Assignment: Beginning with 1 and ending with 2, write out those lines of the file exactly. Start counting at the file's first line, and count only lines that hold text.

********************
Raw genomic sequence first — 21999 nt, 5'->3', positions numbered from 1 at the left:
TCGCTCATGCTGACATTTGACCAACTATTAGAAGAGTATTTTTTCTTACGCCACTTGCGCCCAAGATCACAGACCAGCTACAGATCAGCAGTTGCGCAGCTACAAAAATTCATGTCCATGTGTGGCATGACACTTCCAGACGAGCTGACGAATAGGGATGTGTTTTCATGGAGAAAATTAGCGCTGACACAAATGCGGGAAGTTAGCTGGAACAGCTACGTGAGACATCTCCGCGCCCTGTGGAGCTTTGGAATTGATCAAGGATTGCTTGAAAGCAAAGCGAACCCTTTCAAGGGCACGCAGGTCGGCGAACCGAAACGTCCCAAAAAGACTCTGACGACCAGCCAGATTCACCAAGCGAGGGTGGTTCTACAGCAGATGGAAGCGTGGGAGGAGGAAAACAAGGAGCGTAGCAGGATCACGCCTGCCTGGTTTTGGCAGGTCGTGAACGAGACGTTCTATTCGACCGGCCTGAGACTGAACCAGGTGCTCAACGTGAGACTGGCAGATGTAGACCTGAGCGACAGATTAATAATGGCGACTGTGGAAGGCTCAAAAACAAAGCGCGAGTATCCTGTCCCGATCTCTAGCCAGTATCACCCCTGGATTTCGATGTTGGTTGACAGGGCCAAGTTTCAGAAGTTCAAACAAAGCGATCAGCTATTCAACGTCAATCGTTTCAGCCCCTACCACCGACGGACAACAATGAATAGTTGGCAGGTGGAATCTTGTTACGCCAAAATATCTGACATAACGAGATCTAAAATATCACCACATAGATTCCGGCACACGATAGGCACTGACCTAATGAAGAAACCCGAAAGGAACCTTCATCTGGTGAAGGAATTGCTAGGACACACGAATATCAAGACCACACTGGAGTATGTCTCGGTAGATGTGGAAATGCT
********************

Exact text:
Raw genomic sequence first — 21999 nt, 5'->3', positions numbered from 1 at the left:
TCGCTCATGCTGACATTTGACCAACTATTAGAAGAGTATTTTTTCTTACGCCACTTGCGCCCAAGATCACAGACCAGCTACAGATCAGCAGTTGCGCAGCTACAAAAATTCATGTCCATGTGTGGCATGACACTTCCAGACGAGCTGACGAATAGGGATGTGTTTTCATGGAGAAAATTAGCGCTGACACAAATGCGGGAAGTTAGCTGGAACAGCTACGTGAGACATCTCCGCGCCCTGTGGAGCTTTGGAATTGATCAAGGATTGCTTGAAAGCAAAGCGAACCCTTTCAAGGGCACGCAGGTCGGCGAACCGAAACGTCCCAAAAAGACTCTGACGACCAGCCAGATTCACCAAGCGAGGGTGGTTCTACAGCAGATGGAAGCGTGGGAGGAGGAAAACAAGGAGCGTAGCAGGATCACGCCTGCCTGGTTTTGGCAGGTCGTGAACGAGACGTTCTATTCGACCGGCCTGAGACTGAACCAGGTGCTCAACGTGAGACTGGCAGATGTAGACCTGAGCGACAGATTAATAATGGCGACTGTGGAAGGCTCAAAAACAAAGCGCGAGTATCCTGTCCCGATCTCTAGCCAGTATCACCCCTGGATTTCGATGTTGGTTGACAGGGCCAAGTTTCAGAAGTTCAAACAAAGCGATCAGCTATTCAACGTCAATCGTTTCAGCCCCTACCACCGACGGACAACAATGAATAGTTGGCAGGTGGAATCTTGTTACGCCAAAATATCTGACATAACGAGATCTAAAATATCACCACATAGATTCCGGCACACGATAGGCACTGACCTAATGAAGAAACCCGAAAGGAACCTTCATCTGGTGAAGGAATTGCTAGGACACACGAATATCAAGACCACACTGGAGTATGTCTCGGTAGATGTGGAAATGCT